What book is on your nightstand? Readers!

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Murrayatuptown

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High school analysis of fiction ruined fiction for me.

All non-fiction now.

Beer books:
Emma Christenson - Brew Better Beer
Charlie Papazian CJOH, not sure which ed.

Guitar amp books-
Kuehnel, Neumann, Neumann/Irving, Blencowe. Some older 'proper' textbooks in the 'stacks' (boxes).

Luthiery:
Left-Brained Luthiery
 
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Half way through this:

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I have a liking for horrors and thrillers, this is sort of a folk horror.

So far it's ok although the writing style is slightly off putting.

I'm gonna stick with it as I have a feeling it's going to ramp up the weird soon lol
 
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Just finished two books. HATED one and enjoyed the other. Although I enjoy reading mysteries by David Baldacci, his book Hour Game was far fetched, interminably long, and ridiculously misogynistic. Hated it. Then I read a book by Archer Mayor featuring a detective he created named Joe Gunther. The book was called Borderline. Good read. Fast read. I'll read Mayor again.
 
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Senza

Kristjan
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Just finished two books. HATED one hand enjoyed the other. Although I enjoy reading mysteries by David Baldacci, his book Hour Game was far fetched, interminably long, hand ridiculously misogynistic. Hated it. Then I read a book by Archer Mayor featuring a detective he created named Joe Gunther. The book was called Borderline. Good read. Fast read. I'll read Mayor again.
I love Baldacci's writing, but I have to admit, Hour game was really rather dull and not worth the read.
 
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passedpawn
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This one is a SERIOUS page turner. Can't wait to pick it up every night. It very much reminds me of The Girl on a Train meets Rear Window. Not done with it yet, but I'll recommend it so far. The writing is very good, love the way this guy writes. These thrillers are often based on continuous plot movement and not so much on literary skill. This one differs in that respect.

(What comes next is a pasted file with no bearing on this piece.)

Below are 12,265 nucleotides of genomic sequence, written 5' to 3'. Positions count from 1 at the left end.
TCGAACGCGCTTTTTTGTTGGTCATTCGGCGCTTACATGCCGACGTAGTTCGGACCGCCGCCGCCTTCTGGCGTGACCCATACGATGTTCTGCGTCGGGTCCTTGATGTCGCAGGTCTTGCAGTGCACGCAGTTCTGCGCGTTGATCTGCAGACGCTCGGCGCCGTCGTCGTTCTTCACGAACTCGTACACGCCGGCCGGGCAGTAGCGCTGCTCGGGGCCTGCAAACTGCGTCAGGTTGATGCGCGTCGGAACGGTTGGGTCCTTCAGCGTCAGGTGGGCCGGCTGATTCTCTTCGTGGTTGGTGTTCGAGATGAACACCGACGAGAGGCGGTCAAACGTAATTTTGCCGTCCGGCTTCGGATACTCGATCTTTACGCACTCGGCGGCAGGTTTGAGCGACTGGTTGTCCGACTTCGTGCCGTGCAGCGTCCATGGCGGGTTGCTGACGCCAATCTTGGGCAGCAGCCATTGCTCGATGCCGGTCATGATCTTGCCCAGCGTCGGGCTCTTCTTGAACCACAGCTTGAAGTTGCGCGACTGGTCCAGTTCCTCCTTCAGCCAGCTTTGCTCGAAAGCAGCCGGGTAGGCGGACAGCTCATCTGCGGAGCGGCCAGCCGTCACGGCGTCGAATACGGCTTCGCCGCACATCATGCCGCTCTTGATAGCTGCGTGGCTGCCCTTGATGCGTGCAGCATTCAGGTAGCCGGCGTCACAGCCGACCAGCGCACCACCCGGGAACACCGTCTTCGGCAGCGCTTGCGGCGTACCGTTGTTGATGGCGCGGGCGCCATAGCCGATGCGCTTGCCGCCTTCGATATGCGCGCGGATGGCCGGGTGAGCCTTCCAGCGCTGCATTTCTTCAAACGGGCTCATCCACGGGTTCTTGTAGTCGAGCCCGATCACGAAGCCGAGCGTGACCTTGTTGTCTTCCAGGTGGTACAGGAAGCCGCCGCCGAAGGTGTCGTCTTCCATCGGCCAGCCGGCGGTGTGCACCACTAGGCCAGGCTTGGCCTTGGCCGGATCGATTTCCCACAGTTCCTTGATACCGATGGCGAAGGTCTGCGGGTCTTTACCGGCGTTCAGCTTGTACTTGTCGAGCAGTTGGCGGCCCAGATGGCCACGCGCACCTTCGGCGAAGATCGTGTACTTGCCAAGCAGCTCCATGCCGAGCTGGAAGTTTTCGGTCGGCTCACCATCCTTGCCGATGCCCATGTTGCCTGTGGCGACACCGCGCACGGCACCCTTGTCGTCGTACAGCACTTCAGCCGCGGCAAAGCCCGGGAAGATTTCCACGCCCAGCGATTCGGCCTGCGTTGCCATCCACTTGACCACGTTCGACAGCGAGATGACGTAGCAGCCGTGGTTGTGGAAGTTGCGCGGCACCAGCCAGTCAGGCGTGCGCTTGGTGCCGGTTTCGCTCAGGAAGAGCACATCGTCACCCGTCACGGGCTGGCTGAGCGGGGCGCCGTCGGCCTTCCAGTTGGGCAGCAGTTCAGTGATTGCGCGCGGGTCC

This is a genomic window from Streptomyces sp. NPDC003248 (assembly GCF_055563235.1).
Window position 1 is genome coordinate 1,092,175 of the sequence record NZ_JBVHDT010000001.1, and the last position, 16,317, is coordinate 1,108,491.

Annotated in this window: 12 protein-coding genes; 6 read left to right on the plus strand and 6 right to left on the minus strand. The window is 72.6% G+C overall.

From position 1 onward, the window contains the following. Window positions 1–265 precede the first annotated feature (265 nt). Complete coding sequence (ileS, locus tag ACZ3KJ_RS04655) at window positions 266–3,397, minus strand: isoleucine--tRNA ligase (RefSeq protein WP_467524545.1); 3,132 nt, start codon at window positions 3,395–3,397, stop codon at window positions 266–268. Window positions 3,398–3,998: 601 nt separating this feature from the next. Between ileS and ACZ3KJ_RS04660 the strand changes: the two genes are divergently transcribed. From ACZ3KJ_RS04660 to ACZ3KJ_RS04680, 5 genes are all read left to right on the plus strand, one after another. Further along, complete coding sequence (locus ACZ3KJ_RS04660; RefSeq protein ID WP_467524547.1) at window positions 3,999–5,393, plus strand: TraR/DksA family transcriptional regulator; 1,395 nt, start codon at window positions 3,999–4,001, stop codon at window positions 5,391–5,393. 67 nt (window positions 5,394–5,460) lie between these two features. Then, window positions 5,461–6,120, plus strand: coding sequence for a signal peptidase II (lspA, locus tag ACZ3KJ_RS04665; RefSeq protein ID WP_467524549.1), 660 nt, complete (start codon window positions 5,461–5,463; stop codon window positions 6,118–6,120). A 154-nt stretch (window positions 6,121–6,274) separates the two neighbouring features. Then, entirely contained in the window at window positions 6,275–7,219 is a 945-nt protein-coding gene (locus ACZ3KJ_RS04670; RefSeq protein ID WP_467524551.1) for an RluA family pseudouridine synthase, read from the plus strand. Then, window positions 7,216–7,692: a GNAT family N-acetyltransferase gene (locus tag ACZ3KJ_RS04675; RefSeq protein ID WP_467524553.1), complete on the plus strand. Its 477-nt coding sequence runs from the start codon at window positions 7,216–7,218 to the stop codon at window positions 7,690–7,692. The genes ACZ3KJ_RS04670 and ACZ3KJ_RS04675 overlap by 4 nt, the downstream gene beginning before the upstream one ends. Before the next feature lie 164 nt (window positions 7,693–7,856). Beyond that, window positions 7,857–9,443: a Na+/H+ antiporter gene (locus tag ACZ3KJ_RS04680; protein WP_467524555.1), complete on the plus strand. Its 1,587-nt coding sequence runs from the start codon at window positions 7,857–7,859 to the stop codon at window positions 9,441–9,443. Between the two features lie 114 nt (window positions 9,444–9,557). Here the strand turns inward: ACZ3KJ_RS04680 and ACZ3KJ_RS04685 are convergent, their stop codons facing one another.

Amazon.com: The Woman in the Window: A Novel eBook: Finn, A. J.: Kindle Store

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On occasion I will pop into Olllies- a discount store with a book section- last time I found a hard back copy of Testimony by Scott Turow. Pretty good. It was worth the $4.
 

DBhomebrew

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I’m on the eighth book in the Bernard Cornwell Last Kingdom series. Very well written.
I'm a big fan of Cornwell. Uhtred's up there with Sharpe as far as interesting characters. His Arthur trilogy is excellent.

I've just read the four books in his incomplete American Civil War series, main character Starbuck. The last book ends at Antietam in 1862, doubt he'll ever get to the end of the war in '65.
 

brewswithshoes

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This one is a SERIOUS page turner. Can't wait to pick it up every night. It very much reminds me of The Girl on a Train meets Rear Window. Not done with it yet, but I'll recommend it so far. The writing is very good, love the way this guy writes. These thrillers are often based on continuous plot movement and not so much on literary skill. This one differs in that respect.

Amazon.com: The Woman in the Window: A Novel eBook: Finn, A. J.: Kindle Store

View attachment 729179
Read this one awhile back and really enjoyed. Actually just watched the Netflix version of it last night. good movie, but like just about all book adaptions it barely scratches the surface of the read.

Enjoy it!!
 

Immocles

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I'm a big fan of Cornwell. Uhtred's up there with Sharpe as far as interesting characters. His Arthur trilogy is excellent.

I've just read the four books in his incomplete American Civil War series, main character Starbuck. The last book ends at Antietam in 1862, doubt he'll ever get to the end of the war in '65.
My dad was a big fan of the Sharpe series but I never gave it a try. That last kingdom series sounds more into my interest though. I jotted it down for the next trip to the library
 

Erik the Anglophile

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Ís ok snœrs ok miðnótts boði landi frá komum
I recently re-read Silmarillion to recap before the tv show comes out, hopefully they are done like the lotr movies and not The Hobbit-like hollywood action adventure trash.
Now I am reading "A history of warfare" by John Keegan. Pretty interresting actually describing how we went from tribes hurling rocks and insults at eachother in highly ritualised forms of battle to the modern industrialised concept of absolute or total war.
 
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My shame at not reading The Martian. I cannot begin. But to remedy, I'm ripping through the following. Frankly, the writing style is not great, but after a while plot takes over. Andy Weir will never end up on the literature shelves, but nevertheless it's a page turner. Will check back in when done.

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